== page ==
An 11th-hour move restores some arts funding in the House budget | North Carolina | Indy Week
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"I used to work a little bit in the summertime at my grandparents' farm. We used to clean out stalls. And in reference to Rep. Stam's statement, I could never have piled it that high." — Rep. John Torbett, R-Gaston

An 11th-hour move restores some arts funding in the House budget 

If you're a fan of either theater or history, grab a front-row seat in the House chamber when lawmakers debate arts funding.

During a committee debate over budget cuts, Rep. D. Craig Horne, R-Union, an appropriations committee vice-chair, observed that Prime Minister Winston Churchill ensured the arts were funded in Great Britain during World War II.

Not so fast, Rep. Dana Bumgardner, R-Gaston, replied: "Churchill did spend money on art during the war. And as soon as the war was over, he was voted out of office."

Fact check: The prime minister of Great Britain is not an elected office.

Historical fact notwithstanding, two initiatives substantially restored some of the cuts that had been initially approved by House Appropriations subcommittee. As a result, the House's reductions to the arts would total $597,000 over the next two years, down from the original figure of $1.45 million.

As INDY Week reported June 12, the General Government subcommittee recommended cutting that amount from the N.C. Arts Council (NCAC) budget through 2015. The figure included a $1 million slashing that would reduce the council's staff by a third.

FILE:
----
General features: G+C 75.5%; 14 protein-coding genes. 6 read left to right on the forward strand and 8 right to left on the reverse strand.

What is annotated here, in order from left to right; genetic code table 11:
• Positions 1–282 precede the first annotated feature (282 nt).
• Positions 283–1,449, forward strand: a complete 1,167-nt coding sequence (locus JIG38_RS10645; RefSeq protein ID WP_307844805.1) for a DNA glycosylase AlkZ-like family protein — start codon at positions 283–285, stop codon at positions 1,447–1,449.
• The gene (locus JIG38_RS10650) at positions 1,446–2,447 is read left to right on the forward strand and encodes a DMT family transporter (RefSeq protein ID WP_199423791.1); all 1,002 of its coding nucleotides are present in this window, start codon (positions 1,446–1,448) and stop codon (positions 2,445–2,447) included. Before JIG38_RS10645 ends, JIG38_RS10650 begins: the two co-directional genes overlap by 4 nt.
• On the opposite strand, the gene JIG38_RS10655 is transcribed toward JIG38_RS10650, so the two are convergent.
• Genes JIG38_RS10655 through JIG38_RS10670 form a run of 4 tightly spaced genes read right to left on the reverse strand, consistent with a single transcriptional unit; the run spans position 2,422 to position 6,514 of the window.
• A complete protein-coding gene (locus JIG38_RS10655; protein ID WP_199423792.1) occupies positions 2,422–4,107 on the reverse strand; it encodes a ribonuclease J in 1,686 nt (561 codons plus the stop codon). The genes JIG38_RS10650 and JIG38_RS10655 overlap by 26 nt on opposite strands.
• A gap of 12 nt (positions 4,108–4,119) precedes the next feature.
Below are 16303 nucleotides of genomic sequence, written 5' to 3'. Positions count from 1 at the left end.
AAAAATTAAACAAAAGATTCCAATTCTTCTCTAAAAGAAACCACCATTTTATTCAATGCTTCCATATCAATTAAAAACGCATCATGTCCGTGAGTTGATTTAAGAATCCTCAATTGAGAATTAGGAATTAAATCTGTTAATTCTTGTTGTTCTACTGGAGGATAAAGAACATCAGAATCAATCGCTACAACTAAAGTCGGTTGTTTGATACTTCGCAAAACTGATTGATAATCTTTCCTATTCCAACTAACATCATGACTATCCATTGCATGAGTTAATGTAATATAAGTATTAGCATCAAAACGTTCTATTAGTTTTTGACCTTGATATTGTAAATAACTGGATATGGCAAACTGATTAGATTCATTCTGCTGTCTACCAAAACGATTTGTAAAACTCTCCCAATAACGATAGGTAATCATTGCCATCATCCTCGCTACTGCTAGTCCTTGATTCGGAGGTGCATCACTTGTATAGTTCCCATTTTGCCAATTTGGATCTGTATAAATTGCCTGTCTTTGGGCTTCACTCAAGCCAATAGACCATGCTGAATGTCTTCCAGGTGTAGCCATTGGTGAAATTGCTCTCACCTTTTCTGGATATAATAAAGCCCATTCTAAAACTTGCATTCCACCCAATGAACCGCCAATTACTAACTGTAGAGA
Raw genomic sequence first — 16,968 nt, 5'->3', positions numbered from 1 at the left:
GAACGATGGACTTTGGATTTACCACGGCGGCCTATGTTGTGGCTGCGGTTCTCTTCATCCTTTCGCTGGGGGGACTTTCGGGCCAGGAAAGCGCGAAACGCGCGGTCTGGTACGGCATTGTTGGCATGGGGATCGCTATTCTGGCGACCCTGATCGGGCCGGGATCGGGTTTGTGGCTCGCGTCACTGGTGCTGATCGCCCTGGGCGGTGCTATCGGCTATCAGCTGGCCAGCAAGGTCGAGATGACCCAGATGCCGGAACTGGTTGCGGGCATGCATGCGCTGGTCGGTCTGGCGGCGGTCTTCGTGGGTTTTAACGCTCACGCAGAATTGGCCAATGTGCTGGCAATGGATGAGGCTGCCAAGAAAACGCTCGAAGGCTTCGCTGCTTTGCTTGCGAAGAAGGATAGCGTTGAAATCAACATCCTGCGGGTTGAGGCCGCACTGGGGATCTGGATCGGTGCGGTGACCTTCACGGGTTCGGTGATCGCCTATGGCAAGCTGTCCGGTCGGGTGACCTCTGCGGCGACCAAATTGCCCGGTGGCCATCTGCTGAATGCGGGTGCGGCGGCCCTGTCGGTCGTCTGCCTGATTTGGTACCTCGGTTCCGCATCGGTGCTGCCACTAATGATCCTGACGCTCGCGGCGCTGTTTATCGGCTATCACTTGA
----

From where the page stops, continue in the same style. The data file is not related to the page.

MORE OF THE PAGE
One concession reduced the administrative cuts to $500,000. The Department of Cultural Resources, which oversees the NCAC, would then have flexibility to determine the source of the remaining $500,000 in cuts.

But last week, Rep. Rena Turner, R-Iredell, introduced an 11th-hour amendment restoring $360,000 to administrative funding. The money would have come from the state Department of Revenue's budget for auditors.

The development caught some of Turner's colleagues off guard. Rep. Paul Stam, R-Wake, a vice-chair of the House's Finance Committee, claimed that a backlog of more than 700 audits would not be conducted if Turner's amendment was approved.

"In other words," Stam dramatically concluded, "a core government function is not going to happen."

Stam's pleas did not sway Rep. John Torbett, R-Gaston, who mused, "I used to work a little bit in the summertime at my grandparents' farm. We used to clean out stalls. And in reference to Rep. Stam's statement, I could never have piled it that high."

A negotiated amendment was introduced just before 7 p.m., restoring $360,000 not for administration but for the state's arts grants programs. The measure passed, 107-9.

Still to be determined: where another $500,000 would be trimmed from the Department of Cultural Resources. And none of these negotiations affects the state Senate's budget proposal, which calls for $2.68 million in cuts.

Arts supporters will watch closely as the two chambers appoint a conference committee to craft a final version of the budget to be presented to Gov. Pat McCrory later this month.

This article appeared in print with the headline "High drama in the House."

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